Basically this is a common repository of packages, which all Java applications can draw upon and extend. For example: rather than every application which utilises the JavaDB needing to bundle it with their application, the application merely requests a specific version of JavaDB, gives a standard URL from which it can be downloaded, and if it isn't already in the repository then the JRE will download and add it. This helps keep the size of each Java application down.

We already have something like this with WebStart. It needs to be extended more widely to include non-WebStart applications.

JEXE: A new(ish) way to launch Java apps from the desktop.

This is where I pull the above two point together...

I've pondered for some time now the value of having a platform neutral startup 'script', perhaps rule-based XML file like Ant's build.xml, specifically for starting up Java programs.

This solves a multitude of sins. It could be given a unique extension (let's say JEXE, short for _J_ava _Exe_cutable, for want of a better name) which would immediately set it apart as THE icon to double click to start up an application. It also side-steps pesky zip utilities which steal the Jar file type. Plus it might also take most of the classpath/properties/etc configuration out of an embedded manifest, and places it somewhere more readily accessible.

As I see it, a lightweight JEXE 'script' would run prior to the startup of the JRE, and would allow the local environment to be queried and the JRE to be configured before it was formally started, including adding/replacing/removing elements in the class and lib paths and setting or unsetting properties. It would also be a place where the necessary JRE components and third party packages could be listed, for download before the application began.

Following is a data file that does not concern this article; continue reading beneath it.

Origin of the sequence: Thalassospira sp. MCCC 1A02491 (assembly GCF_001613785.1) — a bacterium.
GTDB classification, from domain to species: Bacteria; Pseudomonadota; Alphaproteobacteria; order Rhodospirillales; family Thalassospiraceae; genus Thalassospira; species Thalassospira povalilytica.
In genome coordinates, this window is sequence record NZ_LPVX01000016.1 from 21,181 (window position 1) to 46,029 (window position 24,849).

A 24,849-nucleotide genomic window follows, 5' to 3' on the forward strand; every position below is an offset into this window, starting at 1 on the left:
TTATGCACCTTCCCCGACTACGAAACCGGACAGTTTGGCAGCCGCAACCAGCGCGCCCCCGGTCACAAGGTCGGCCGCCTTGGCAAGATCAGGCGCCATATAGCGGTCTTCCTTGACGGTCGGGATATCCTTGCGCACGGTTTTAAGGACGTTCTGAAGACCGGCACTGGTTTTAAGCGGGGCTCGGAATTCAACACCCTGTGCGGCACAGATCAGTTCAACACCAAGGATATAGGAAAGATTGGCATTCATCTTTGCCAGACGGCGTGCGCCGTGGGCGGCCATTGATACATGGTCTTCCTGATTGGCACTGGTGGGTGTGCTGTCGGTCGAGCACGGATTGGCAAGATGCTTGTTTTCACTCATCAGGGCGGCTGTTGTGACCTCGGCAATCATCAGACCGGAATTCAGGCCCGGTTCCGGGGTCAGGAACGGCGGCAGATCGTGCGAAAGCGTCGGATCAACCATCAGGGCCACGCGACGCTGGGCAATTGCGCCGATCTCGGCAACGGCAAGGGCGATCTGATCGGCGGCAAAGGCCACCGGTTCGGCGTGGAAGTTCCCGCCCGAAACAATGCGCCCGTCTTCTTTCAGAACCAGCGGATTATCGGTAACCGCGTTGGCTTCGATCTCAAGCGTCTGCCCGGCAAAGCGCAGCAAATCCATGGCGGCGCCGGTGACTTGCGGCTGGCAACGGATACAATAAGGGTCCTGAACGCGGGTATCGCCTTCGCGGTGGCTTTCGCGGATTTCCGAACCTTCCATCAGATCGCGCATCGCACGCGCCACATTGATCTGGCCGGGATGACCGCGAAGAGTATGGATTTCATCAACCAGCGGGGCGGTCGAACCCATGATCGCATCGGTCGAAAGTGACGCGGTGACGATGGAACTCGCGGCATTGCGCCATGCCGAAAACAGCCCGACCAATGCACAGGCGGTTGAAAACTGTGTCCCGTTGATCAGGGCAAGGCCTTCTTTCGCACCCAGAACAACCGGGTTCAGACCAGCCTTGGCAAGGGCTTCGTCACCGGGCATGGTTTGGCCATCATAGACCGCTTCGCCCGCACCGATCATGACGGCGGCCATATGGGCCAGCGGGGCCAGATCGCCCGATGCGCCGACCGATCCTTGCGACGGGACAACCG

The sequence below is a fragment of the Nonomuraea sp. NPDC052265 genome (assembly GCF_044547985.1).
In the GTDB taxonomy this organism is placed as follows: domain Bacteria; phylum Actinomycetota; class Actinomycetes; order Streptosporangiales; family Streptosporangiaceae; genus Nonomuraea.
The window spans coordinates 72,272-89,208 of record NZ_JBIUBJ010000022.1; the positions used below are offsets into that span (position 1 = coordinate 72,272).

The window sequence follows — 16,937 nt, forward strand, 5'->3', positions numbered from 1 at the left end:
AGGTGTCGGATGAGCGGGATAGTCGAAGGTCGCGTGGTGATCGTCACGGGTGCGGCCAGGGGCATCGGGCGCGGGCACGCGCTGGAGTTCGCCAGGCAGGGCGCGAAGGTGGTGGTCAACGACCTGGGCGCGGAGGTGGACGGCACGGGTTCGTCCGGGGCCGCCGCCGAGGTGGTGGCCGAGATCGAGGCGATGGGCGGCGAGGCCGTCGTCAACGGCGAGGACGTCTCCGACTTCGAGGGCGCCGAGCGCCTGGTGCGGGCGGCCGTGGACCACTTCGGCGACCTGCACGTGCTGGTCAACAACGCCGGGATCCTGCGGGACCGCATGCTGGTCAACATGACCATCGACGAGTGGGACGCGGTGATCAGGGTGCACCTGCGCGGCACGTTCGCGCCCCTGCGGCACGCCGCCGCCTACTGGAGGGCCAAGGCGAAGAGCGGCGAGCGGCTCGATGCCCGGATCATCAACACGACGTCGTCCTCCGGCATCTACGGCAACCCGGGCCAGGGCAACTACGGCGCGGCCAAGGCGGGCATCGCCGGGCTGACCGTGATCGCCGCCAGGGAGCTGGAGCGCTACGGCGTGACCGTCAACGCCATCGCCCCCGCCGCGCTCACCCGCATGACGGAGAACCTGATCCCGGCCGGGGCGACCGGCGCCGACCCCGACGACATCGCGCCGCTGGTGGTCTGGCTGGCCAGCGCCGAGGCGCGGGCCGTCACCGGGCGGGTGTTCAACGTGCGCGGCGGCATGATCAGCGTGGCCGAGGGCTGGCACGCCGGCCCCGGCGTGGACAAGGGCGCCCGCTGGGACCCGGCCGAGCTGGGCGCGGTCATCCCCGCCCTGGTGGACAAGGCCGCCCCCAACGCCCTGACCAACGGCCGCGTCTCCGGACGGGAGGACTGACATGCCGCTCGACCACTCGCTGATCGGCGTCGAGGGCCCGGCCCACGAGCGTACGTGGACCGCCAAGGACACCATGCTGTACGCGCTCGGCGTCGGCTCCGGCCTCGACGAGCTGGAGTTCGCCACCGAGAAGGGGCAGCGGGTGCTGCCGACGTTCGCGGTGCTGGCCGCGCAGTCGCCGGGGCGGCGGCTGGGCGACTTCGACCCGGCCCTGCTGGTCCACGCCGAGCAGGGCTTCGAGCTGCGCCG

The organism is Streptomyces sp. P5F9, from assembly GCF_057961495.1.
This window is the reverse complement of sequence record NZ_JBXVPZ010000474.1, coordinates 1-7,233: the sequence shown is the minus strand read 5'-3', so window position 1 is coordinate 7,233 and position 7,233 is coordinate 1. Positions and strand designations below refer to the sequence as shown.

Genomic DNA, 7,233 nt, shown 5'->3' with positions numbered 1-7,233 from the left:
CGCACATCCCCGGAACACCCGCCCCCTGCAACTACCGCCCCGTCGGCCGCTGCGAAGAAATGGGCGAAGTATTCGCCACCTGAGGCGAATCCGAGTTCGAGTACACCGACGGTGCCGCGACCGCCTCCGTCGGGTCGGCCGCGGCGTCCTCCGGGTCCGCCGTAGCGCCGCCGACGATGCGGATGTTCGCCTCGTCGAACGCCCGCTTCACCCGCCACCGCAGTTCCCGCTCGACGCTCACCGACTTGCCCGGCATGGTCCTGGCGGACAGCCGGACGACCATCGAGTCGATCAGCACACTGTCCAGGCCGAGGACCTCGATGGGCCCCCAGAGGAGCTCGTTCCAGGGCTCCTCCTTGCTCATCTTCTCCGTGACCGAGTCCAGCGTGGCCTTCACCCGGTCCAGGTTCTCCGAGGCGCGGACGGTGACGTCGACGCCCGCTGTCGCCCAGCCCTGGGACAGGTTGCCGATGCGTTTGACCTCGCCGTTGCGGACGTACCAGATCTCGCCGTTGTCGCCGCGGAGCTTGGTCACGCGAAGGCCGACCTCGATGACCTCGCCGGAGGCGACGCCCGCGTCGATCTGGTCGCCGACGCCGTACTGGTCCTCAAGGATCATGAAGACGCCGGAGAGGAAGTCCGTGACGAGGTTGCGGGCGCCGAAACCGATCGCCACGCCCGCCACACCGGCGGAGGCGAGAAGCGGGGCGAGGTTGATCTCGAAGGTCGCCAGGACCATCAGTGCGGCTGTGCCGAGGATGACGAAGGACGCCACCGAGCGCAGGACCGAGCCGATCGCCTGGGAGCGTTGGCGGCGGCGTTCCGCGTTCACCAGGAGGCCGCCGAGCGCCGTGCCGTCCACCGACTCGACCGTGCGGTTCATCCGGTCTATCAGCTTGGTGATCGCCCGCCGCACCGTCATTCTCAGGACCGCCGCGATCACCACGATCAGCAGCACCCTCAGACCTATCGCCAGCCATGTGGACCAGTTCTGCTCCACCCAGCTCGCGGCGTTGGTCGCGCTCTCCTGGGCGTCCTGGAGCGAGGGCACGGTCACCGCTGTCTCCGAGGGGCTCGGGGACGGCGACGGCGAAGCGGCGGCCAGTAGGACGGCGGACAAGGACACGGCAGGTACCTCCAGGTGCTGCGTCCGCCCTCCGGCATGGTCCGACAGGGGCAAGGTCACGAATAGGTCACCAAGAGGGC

Unlike JNLP files, a JEXE 'script' would be capable of querying its environment and acting accordingly. For example, an application which makes use of the tray icon API might have a JEXE 'rule' to query if the JRE version is below 6.0, if so check whether the JDIC library is installed, if not prompt for the download of a version appropriate to the native environment, and finally modify the classpath and library to add the JDIC files.

The JEXE file could also arrange for different versions of packages to be included on the classpath, depending upon the environment or other factors, like what other packages are currently installed. For example, Oracle's database drivers come in two flavours, the heavyweight versions which can work with stuff like 'tnsnames' (but requires JNI) and a lightweight all-Java implementation which can't (and therefore doesn't). If it was possible to query in advance the platform architecture, JRE security policy, etc, the JEXE script could ensure an appropriate version of the packages were on the classpath when the app started.

The 'JEXE' startup script idea is a bit radical, I know, but it does seem to be an idea which might solve a lot of problems, both present and perhaps in future. I haven't really thought about how the JEXE idea can be adapted for applets, or whether JNLP could be extended so we could use the same XML format for embedded, WebStart and desktop. But I suspect the answers are out there if we took the time to search for them.

Conclusion

So there you have it. Like I say, these ideas are just 'thinking out loud', and not a coherent plan. But hopefully they might serve to further stir up a bit more debate. I know a lot of what I've written above is already covered in disparate pieces of Java technology, but I'd like to see some effort to pull it all together into a single coherent form, so deployment on the dekstop becomes a breeze rather than a minor nightmare.